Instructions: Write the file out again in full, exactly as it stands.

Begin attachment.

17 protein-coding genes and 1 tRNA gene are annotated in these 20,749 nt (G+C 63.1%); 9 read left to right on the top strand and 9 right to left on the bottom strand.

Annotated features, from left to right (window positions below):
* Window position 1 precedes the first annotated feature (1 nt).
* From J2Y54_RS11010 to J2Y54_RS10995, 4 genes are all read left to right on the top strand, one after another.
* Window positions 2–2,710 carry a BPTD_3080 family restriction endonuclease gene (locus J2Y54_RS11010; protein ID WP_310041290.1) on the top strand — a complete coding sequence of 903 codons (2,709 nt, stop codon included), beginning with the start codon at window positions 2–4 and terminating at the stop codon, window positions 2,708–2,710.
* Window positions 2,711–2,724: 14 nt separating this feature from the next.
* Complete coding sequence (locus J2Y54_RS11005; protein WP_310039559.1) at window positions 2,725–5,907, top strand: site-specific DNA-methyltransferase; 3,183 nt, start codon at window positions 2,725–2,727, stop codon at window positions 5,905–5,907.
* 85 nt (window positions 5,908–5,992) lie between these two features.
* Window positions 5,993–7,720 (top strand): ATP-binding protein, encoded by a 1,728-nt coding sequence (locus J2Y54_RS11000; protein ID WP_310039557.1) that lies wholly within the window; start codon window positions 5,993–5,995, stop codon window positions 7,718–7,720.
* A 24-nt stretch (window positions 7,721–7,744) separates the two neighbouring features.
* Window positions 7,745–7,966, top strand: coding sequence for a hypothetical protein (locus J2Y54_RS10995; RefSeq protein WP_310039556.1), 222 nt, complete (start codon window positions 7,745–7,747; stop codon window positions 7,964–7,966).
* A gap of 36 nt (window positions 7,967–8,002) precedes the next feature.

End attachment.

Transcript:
17 protein-coding genes and 1 tRNA gene are annotated in these 20,749 nt (G+C 63.1%); 9 read left to right on the top strand and 9 right to left on the bottom strand.

Annotated features, from left to right (window positions below):
* Window position 1 precedes the first annotated feature (1 nt).
* From J2Y54_RS11010 to J2Y54_RS10995, 4 genes are all read left to right on the top strand, one after another.
* Window positions 2–2,710 carry a BPTD_3080 family restriction endonuclease gene (locus J2Y54_RS11010; protein ID WP_310041290.1) on the top strand — a complete coding sequence of 903 codons (2,709 nt, stop codon included), beginning with the start codon at window positions 2–4 and terminating at the stop codon, window positions 2,708–2,710.
* Window positions 2,711–2,724: 14 nt separating this feature from the next.
* Complete coding sequence (locus J2Y54_RS11005; protein WP_310039559.1) at window positions 2,725–5,907, top strand: site-specific DNA-methyltransferase; 3,183 nt, start codon at window positions 2,725–2,727, stop codon at window positions 5,905–5,907.
* 85 nt (window positions 5,908–5,992) lie between these two features.
* Window positions 5,993–7,720 (top strand): ATP-binding protein, encoded by a 1,728-nt coding sequence (locus J2Y54_RS11000; protein ID WP_310039557.1) that lies wholly within the window; start codon window positions 5,993–5,995, stop codon window positions 7,718–7,720.
* A 24-nt stretch (window positions 7,721–7,744) separates the two neighbouring features.
* Window positions 7,745–7,966, top strand: coding sequence for a hypothetical protein (locus J2Y54_RS10995; RefSeq protein WP_310039556.1), 222 nt, complete (start codon window positions 7,745–7,747; stop codon window positions 7,964–7,966).
* A gap of 36 nt (window positions 7,967–8,002) precedes the next feature.